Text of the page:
Sunday, December 4, 2011

A month later...

And things are going right along. I'd like to say that I have been busy and I guess I have, but busy doing what? Life sometimes just gets in the way of things, too much time spent on worrying about what to do and in the end not doing anything. I need a hobby- any suggestions? My current hobby is sitting on the computer and doing nothing, it's incredible to me how long I can spend doing absolutely nothing online. Stupid online is driving me crazy! On the eve of graduating from college I am faced with the big looming question- what to do now?

Currently, I am doing a bit of experimental cooking and preparing for my trip up north for the holidays. I got a few super awesome new cookbooks from the library, one of them is called Purple Citrus and Sweet Perfume- a lovely middle eastern cookbook, made dinner the other night following an ancient Demascusean recipe. I followed it exactly, something I don't usually do/ am almost not capable of doing. Turned out pretty well, but I can see a million places where I would have changed it to suit my tastes and cooking style. All the same,

Peeling squash by headlamp

It was a lamb and squash yogurt stew served with rice, paired with an arugula and roasted grape ( such a Ben thing to do!) salad. There was definitely a bit of spoiledness that came out of me while making this dish- it seemed so fussy, cooking and transferring and cooking something else with the liquid and recombining, I can see how if you had one burner and one pot of water, this would be your cooking method. I could have made this so much more simply using several pans at the same time- and each food would have been able to be cooked in it's favorite method, but that's the spoildness coming out. Another thing that got me- the rice was cooked using the liquid that the lamb was cooked in, which made for fantasticly rich, tasty rice, but, paired with an incredibly rich stew, a plain white rice, I feel, would have made the whole thing a bit more balanced. Also, as you can tell from the picture, there is a serious lack of green, and also of any fresh aspect, such as chopped herbs or spinach. Look forward to my own version at a later date.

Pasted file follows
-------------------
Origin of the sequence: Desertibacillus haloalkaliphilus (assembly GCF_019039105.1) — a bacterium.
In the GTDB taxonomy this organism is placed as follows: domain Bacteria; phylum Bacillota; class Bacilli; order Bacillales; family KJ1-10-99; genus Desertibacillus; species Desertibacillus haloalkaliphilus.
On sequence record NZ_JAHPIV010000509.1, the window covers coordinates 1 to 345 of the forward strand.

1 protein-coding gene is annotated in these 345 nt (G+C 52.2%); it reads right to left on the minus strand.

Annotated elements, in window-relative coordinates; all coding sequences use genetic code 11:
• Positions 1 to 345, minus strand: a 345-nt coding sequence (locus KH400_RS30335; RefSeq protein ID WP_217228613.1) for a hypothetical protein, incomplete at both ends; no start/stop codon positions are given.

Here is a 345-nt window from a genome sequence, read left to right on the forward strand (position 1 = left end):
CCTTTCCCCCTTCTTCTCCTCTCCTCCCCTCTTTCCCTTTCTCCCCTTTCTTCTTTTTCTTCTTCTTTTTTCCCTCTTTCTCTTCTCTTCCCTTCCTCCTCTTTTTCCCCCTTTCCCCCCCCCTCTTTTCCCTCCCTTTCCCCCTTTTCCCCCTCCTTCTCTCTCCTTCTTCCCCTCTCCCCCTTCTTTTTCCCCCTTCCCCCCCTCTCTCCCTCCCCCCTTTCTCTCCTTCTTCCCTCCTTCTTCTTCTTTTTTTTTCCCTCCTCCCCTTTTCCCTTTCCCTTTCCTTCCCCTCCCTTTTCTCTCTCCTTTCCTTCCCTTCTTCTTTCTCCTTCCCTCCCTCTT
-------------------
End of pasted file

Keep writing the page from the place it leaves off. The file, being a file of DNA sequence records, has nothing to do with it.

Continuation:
Oh and there was Thanksgiving in there, too. Almost forgot! I made a pie from the book I used this summer, Tarts with Tops on, Apple, Quince, Almond and Prune Pie with Orange and Polenta. I used the name Quince Almond pie with Polenta Crust when telling people what it was- for timesaving sake. It was expensive and incredibly time consuming, and the crust was so strange and hard to work with that I was sure it was not going to come out. It did, however, and was lovely. I presented it with love and took the compliments as they poured it but, honestly, I didn't really like the pie very much at all. And not even because of the prunes! ( They have a horribly poor connotation about them but in all honesty they are just dried plums and when reconstituted properly, are really quite good) The pie was dry and the orange was overwhelming. I turned the quince cooking liquid into a sauce by reducing it and mixing it with creme fraiche, something that was not called for, and the pie would have been lost without it. I should have made ten times as much as I did. All that being said, we went to a Thanksgiving that had about 15 pies, almost all of which were pumpkin. I stand behind my decision not to make a boring old traditional pie. I just maybe picked the wrong one. There is a certain terror involved with pie making, especially when it is being taken somewhere, that has to do with ratios of liquid. I am very hesitant to alter or adjust unfamiliar pie recipes for fear that I will unbalance them and it will turn out like soup. I have no way of knowing whether this particular polenta style crust would not have held up under a more liquidy filling,  possibly that's why the pie was how it was. It's also possible that the author is just a fan of dry pie. Unfortunately, I will just have to live with never knowing the answer, as, due to the strange and expensive ingredients, this is not a pie I will be attempting again. Kudos here to Ben for peeling the quince for me, hands down my least favorite kitchen activity.
He also hand peeled almonds for me!

Look at those ugly little monsters! Lovely apples, though

Cooked quince, way tastier than raw, but still not really worth the effort.

This pie was made in a tart pan with removable bottom- another aspect I was hesitant about. This means that it is meant to be removed completely from the pan before serving! Speaking of terror- this is the ultimate.

In slightly more recent news, I had a canning adventure with my friend Alisha ( sorry about the spelling) yesterday, got everything from my freezer canned! Yay!

Lewis, the bunny

It's a lot more applesauce than it looks like!

All my jars!

It was a much needed girl night, complete with salad rolls and some great conversation. And that concludes the pictures I have taken in the last month. Boring, huh?